Gran Vía

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The Spanish Broadway is the connecting street between Calle Alcalá and Plaza de España. It’s the busiest street in Madrid, runs close to Puerta del Sol and passes Callao (FNAC!). It has a few theatres, more than a few Starbucks (I can think of four Starbucks alone on this street) and many shops. It also features a lot of Madrid’s most famous buildings. It’s undergone many names over the year (especially during the Spanish Civil War and the years of Franco), but has been named simply Gran Vía since 1981. Construction on “Main Street” began in 1910 but wasn’t finished until 1929. The incredible Plaza de Cibeles is also found along Gran Vía.

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Nightlife (Chueca, La Latina, Malasaña)

Madrid is famous for its nightlife. Chueca is the neighbourhood taken over by the gays (although lately La Latina has been becoming a more popular place), La Latina has many tapas and other bars, and Malasaña is the alternative-Bohemian neighbourhood. No matter what your scene is, you’ll be able to find it in Madrid.

El Prado y los museos del arte

The Prado Museum is one of the most important museums in Spain and houses some of the most important Spanish art in history. (Picasso and Dalí are not well represented here, if at all, but Goya, El Greco and Velázquez are. It is home of the famous Las Meninas by Velázquez. Very close to El Prado are two more important museums of art (which I have never visited to be honest as art’s not my thing unless it’s Picasso or Dalí and even then…), the Museo Reina Sofía (which does have Picasso’s Guernica) and the Thyssen-Bornemisza Museum, which has Italian, English, Dutch and German works of arts. I was just informed by a friend that this triangle of art has more art per square metre than anywhere else on the planet and that there is more art in the basements than they have room to showcase. You learn something new every day!

Plaza Mayor y Puerta del Sol

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Plaza Mayor

“A relaxing cup of café con leche in Plaza Mayor”. So before soon-to-be ex-mayor Ana Botella’s speech, no one went to Plaza Mayor for a cup of café con leche. It’s more typical to have a bocadillo de calamares (fried squid and the only seafood I can eat without gagging), people watch or visit a Christmas market. The rectangular plaza was built during Felipe III despite its orgins going back to Felipe II and is modeled on the plazas in Valladolid and Salamanca (Valladolid is my fave of the three, but Salamanca is the most famous). A stone’s throw away is another important plaza, Puerta del Sol, which is home to Kilometro (KM) 0, the center and starting point of all Spanish roads. It is more or less Madrid’s Times Square, and it is the busiest place on New Year’s Eve to eat the 12 grapes. It’s Spanish tradition to eat 12 grapes, one for each month, at the first 12 strokes of the clock of the New Year for luck, as one year the farmers had too many grapes and didn’t know what to do with them. Puerta del Sol seems to reinvent itself every two weeks or so. Originally it was a gate in the old walls of Madrid. Another important site in Puerta del Sol is the Oso y el Madrono, the bear and the tree. Tío Pepe is still there, despite the Apple Store’s temporary removal of the iconic advertisement.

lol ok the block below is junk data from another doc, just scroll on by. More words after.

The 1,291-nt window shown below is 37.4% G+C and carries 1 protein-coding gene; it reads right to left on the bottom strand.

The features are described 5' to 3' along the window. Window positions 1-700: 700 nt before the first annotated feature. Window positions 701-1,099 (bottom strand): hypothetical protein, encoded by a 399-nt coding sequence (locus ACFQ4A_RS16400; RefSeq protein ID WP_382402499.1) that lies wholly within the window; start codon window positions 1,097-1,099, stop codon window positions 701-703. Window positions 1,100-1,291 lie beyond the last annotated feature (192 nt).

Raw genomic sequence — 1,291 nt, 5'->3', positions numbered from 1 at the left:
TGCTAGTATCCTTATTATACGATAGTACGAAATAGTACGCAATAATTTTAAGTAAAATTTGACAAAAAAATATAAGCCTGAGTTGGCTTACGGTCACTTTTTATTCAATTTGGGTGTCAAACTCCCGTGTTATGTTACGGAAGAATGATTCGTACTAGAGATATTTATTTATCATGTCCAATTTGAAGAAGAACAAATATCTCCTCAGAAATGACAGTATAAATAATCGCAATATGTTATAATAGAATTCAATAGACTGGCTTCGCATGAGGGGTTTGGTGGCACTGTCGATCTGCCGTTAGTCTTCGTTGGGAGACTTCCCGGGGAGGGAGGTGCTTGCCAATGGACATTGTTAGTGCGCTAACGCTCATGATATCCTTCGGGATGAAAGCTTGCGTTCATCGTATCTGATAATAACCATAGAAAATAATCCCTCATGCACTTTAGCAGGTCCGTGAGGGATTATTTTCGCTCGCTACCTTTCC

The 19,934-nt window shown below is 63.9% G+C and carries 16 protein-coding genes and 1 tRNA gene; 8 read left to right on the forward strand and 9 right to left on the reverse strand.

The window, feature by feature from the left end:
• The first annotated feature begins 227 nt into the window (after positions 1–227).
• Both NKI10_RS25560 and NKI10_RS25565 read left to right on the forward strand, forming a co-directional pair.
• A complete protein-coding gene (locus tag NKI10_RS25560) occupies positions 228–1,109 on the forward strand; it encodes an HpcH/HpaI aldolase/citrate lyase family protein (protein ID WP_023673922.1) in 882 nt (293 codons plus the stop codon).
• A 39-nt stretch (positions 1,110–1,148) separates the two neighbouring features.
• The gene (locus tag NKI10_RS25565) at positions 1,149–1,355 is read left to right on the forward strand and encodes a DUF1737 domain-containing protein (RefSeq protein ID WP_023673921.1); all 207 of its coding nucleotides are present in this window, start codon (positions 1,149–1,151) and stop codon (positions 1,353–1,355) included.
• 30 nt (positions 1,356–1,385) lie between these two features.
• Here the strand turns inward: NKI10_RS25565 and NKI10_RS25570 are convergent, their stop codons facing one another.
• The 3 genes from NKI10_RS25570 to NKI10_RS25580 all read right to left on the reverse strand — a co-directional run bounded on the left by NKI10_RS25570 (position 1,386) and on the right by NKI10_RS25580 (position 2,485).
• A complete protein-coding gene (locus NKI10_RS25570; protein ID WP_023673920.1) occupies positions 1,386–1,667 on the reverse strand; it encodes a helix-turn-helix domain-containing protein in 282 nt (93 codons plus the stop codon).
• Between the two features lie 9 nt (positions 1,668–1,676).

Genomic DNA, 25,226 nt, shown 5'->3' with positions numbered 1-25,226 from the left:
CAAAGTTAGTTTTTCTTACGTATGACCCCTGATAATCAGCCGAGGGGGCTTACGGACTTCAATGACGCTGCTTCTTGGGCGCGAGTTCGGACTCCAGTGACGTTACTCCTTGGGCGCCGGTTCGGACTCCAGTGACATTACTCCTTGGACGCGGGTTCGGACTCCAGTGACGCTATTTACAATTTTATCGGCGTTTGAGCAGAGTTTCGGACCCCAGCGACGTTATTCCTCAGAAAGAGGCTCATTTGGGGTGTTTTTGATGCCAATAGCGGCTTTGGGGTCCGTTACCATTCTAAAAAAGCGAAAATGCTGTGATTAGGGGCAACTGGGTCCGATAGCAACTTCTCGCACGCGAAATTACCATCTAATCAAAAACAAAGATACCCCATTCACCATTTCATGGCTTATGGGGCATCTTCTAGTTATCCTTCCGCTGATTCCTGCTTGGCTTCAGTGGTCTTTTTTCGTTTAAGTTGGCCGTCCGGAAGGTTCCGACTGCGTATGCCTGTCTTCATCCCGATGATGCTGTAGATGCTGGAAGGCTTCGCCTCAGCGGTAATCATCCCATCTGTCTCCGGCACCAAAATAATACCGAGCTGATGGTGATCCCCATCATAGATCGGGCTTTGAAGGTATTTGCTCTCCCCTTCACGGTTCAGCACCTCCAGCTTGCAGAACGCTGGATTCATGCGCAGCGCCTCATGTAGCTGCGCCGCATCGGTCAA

Palacio Real

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Palacio Real

The Royal Palace is “officially” the home of the Spanish King and his family, but they actually reside at the Palacio de la Zarzuela. The current palace is on the site of a former fortress which burned to the ground in 1734. Felipe V ordered a new one built. Alfonso XIII was the last monarch to live here, although the president of the Second Republic, Manuel Azaña, also lived here. It has over 3000 rooms and is the largest palace in floor area in Europe.


 While Antwerp might have the “most beautiful train station in the world”, Atocha is one of the most beautiful train stations in the Greatest Peninsula in the World. It’s definitely one of the busiest with connections all over the peninsula. While waiting for a train, one can visit the Bosque del Recuerdo, a forest of 192 olive and cypress trees in memorial of the 192 people who died in the terrorist attacks on March 11, 2004. I swear I remember seeing this forest in 2003, but my memory must be playing tricks on me. They also have a separate memorial for those who died that day where visitors can live a hand silhouette in memory of those who died that day.

Madrid. City, province, autonomous community.

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I’m just going to be flat-out honest. I do not like the city of Madrid. Part of the reason is while I like to visit big cities, living there is different. I did not have a good experience living there. I don’t like either football team (in fact, I downright hate Real Madrid with a passion that I will support any team or anything that is playing them.) I find that some (note SOME, not ALL, before the angry commenters come in) people in the city proper are everything they complain that the rest of Spain is (lazier than the andaluces, faker than the andaluces, stingier than the catalanes, colder than the Spanish from the north coast…). They pride themselves on being “open” but I found it next to impossible to find actual friends in the three years I had to call the city “home”. I never felt more than a tourist (another thing I don’t like), whereas both Valencia and Bilbao felt like home immediately. Madrid is a city that never sleeps, and although they don’t understand the comparasion, I find it to be a Spanish New York City. Tons of people and things to see and do, but unless you have a good group of friends and/or family by your side, you’re always going to feel like an outsider.